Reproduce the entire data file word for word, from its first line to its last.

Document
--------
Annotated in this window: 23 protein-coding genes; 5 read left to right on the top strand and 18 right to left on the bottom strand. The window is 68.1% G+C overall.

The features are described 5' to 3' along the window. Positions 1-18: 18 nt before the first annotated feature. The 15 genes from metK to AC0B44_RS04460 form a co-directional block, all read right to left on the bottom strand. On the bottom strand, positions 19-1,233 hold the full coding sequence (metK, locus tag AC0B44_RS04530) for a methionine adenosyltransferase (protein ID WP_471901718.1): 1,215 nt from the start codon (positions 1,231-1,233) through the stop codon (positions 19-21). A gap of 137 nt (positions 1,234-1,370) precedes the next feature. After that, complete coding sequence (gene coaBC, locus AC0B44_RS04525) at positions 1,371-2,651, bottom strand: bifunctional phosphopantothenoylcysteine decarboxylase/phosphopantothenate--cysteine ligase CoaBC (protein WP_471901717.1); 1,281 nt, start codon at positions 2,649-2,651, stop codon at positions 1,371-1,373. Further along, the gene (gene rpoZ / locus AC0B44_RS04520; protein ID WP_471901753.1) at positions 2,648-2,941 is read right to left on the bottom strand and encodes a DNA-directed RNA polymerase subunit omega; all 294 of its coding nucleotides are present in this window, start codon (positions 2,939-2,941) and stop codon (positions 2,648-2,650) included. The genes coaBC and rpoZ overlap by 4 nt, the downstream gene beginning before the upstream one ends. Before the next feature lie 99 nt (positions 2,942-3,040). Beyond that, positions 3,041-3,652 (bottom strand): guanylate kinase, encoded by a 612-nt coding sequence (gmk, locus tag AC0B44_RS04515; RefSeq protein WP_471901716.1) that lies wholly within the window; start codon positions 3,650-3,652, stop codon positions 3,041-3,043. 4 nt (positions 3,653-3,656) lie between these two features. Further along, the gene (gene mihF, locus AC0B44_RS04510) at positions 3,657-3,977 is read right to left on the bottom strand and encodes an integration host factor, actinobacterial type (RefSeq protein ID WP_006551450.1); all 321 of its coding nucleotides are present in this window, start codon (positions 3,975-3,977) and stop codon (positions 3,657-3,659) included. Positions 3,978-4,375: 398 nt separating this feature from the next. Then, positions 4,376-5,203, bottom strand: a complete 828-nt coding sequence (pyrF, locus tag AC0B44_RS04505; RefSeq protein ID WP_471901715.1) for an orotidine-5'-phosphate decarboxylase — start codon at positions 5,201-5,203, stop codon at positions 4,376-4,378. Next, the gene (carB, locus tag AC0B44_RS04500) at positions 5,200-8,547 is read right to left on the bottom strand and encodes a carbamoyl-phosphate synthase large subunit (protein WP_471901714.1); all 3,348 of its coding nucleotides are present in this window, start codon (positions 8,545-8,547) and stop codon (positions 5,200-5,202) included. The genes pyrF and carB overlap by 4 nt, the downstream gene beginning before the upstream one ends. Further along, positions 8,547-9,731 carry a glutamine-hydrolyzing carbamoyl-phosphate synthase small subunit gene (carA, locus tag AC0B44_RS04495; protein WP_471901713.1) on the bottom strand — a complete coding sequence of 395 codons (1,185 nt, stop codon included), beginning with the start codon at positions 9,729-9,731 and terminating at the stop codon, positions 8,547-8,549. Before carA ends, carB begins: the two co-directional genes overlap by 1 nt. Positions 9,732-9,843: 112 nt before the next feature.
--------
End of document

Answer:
Annotated in this window: 23 protein-coding genes; 5 read left to right on the top strand and 18 right to left on the bottom strand. The window is 68.1% G+C overall.

The features are described 5' to 3' along the window. Positions 1-18: 18 nt before the first annotated feature. The 15 genes from metK to AC0B44_RS04460 form a co-directional block, all read right to left on the bottom strand. On the bottom strand, positions 19-1,233 hold the full coding sequence (metK, locus tag AC0B44_RS04530) for a methionine adenosyltransferase (protein ID WP_471901718.1): 1,215 nt from the start codon (positions 1,231-1,233) through the stop codon (positions 19-21). A gap of 137 nt (positions 1,234-1,370) precedes the next feature. After that, complete coding sequence (gene coaBC, locus AC0B44_RS04525) at positions 1,371-2,651, bottom strand: bifunctional phosphopantothenoylcysteine decarboxylase/phosphopantothenate--cysteine ligase CoaBC (protein WP_471901717.1); 1,281 nt, start codon at positions 2,649-2,651, stop codon at positions 1,371-1,373. Further along, the gene (gene rpoZ / locus AC0B44_RS04520; protein ID WP_471901753.1) at positions 2,648-2,941 is read right to left on the bottom strand and encodes a DNA-directed RNA polymerase subunit omega; all 294 of its coding nucleotides are present in this window, start codon (positions 2,939-2,941) and stop codon (positions 2,648-2,650) included. The genes coaBC and rpoZ overlap by 4 nt, the downstream gene beginning before the upstream one ends. Before the next feature lie 99 nt (positions 2,942-3,040). Beyond that, positions 3,041-3,652 (bottom strand): guanylate kinase, encoded by a 612-nt coding sequence (gmk, locus tag AC0B44_RS04515; RefSeq protein WP_471901716.1) that lies wholly within the window; start codon positions 3,650-3,652, stop codon positions 3,041-3,043. 4 nt (positions 3,653-3,656) lie between these two features. Further along, the gene (gene mihF, locus AC0B44_RS04510) at positions 3,657-3,977 is read right to left on the bottom strand and encodes an integration host factor, actinobacterial type (RefSeq protein ID WP_006551450.1); all 321 of its coding nucleotides are present in this window, start codon (positions 3,975-3,977) and stop codon (positions 3,657-3,659) included. Positions 3,978-4,375: 398 nt separating this feature from the next. Then, positions 4,376-5,203, bottom strand: a complete 828-nt coding sequence (pyrF, locus tag AC0B44_RS04505; RefSeq protein ID WP_471901715.1) for an orotidine-5'-phosphate decarboxylase — start codon at positions 5,201-5,203, stop codon at positions 4,376-4,378. Next, the gene (carB, locus tag AC0B44_RS04500) at positions 5,200-8,547 is read right to left on the bottom strand and encodes a carbamoyl-phosphate synthase large subunit (protein WP_471901714.1); all 3,348 of its coding nucleotides are present in this window, start codon (positions 8,545-8,547) and stop codon (positions 5,200-5,202) included. The genes pyrF and carB overlap by 4 nt, the downstream gene beginning before the upstream one ends. Further along, positions 8,547-9,731 carry a glutamine-hydrolyzing carbamoyl-phosphate synthase small subunit gene (carA, locus tag AC0B44_RS04495; protein WP_471901713.1) on the bottom strand — a complete coding sequence of 395 codons (1,185 nt, stop codon included), beginning with the start codon at positions 9,729-9,731 and terminating at the stop codon, positions 8,547-8,549. Before carA ends, carB begins: the two co-directional genes overlap by 1 nt. Positions 9,732-9,843: 112 nt before the next feature.